Decision analysis as a basis for medical decision making: the tree of hippocrates.
ABSTRACT Physicians have developed a number of implicit and explicit approaches to complex medical decisions. Decision analysis is an explicit, quantitative method of clinical decision making that involves the separation of the probabilities of events from their relative values, or utilities. Its use can help physicians make difficult choices in a manner that promotes true patient participation. Decision analysis also provides a framework for the incorporation of data from multiple sources and for the assessment of the impact of uncertain data on the final decision. Although this approach is imperfect, it represents a significant advance in clinical decision making.
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ABSTRACT: Recently, human reasoning, problem solving, and decision making have been viewed as products of two separate systems: "System 1," the unconscious, intuitive, or nonanalytic system, and "System 2," the conscious, analytic, or reflective system. This view has penetrated the medical education literature, yet the idea of two independent dichotomous cognitive systems is not entirely without problems.This article outlines the difficulties of this "two-system view" and presents an alternative, developed by K.R. Hammond and colleagues, called cognitive continuum theory (CCT). CCT is featured by three key assumptions. First, human reasoning, problem solving, and decision making can be arranged on a cognitive continuum, with pure intuition at one end, pure analysis at the other, and a large middle ground called "quasirationality." Second, the nature and requirements of the cognitive task, as perceived by the person performing the task, determine to a large extent whether a task will be approached more intuitively or more analytically. Third, for optimal task performance, this approach needs to match the cognitive properties and requirements of the task. Finally, the author makes a case that CCT is better able than a two-system view to describe medical problem solving and clinical reasoning and that it provides clear clues for how to organize training in clinical reasoning.Academic medicine: journal of the Association of American Medical Colleges 06/2013; · 2.34 Impact Factor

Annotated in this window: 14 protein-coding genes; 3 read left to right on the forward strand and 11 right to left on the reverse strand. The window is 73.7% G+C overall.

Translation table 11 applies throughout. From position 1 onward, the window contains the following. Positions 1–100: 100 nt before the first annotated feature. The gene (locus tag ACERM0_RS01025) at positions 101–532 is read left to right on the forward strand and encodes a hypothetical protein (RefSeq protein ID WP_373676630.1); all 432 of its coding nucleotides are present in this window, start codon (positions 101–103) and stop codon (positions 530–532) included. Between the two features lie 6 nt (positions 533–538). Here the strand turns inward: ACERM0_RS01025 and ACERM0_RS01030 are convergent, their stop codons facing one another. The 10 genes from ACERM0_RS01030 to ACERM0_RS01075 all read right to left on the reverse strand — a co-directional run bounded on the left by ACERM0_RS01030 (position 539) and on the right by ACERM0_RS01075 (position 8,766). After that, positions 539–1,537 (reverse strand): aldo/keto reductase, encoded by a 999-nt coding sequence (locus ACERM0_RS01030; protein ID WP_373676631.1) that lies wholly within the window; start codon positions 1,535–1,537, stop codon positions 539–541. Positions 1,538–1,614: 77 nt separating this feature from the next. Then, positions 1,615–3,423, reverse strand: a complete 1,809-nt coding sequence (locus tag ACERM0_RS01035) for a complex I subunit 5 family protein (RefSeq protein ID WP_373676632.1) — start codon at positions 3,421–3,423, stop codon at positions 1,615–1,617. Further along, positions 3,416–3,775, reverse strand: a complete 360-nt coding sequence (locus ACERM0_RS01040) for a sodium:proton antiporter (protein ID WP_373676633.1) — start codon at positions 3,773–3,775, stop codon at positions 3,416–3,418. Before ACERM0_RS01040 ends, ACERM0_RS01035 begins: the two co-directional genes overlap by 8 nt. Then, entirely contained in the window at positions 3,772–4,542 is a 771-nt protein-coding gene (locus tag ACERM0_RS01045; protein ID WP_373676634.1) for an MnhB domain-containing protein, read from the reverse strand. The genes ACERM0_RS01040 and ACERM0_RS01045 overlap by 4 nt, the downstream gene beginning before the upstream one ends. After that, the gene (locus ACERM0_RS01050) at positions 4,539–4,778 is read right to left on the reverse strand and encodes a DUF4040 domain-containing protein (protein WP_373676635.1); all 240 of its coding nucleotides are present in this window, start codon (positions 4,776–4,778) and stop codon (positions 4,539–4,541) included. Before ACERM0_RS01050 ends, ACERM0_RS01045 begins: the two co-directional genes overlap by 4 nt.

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ABSTRACT: the primary prevention of ischaemic stroke in chronic non-valvular atrial fibrillation (AF) typically involves consideration of aspirin or warfarin. CHA(2)DS(2)-VASc estimates annual stroke rates for untreated AF patients, which are reduced by 60% with warfarin and by 20% with aspirin. HAS-BLED estimates annual rates of major bleeding on warfarin. The latter risk with aspirin is 0.5-1.2% per year. given a 'warfarin, aspirin or no therapy' choice, AF patients will prefer the option that maximises the annual probability of not having a stroke and not having a major bleed. decision tree applied to the 60 possible combinations of CHA(2)DS(2)-VASc and HAS-BLED scores. according to the pre-specified hypothesis, when CHA(2)DS(2)-VASc is <2, the balance of risk and benefit would advise no treatment; when CHA(2)DS(2)-VASc is 2 or 3, warfarin would be best when HAS-BLED <2, otherwise no treatment would be advised; for CHA(2)DS(2)-VASc =4, warfarin would be best when HAS-BLED <3, otherwise no treatment would be advised and for CHA(2)DS(2)-VASc ≥5, warfarin would be the preferred option if HAS-BLED <4, otherwise aspirin would be advised. this theoretical exercise illustrates the potential benefit of decision analysis in an area where high complexity and uncertainty still remain.Age and Ageing 12/2011; 41(2):250-4. · 3.11 Impact Factor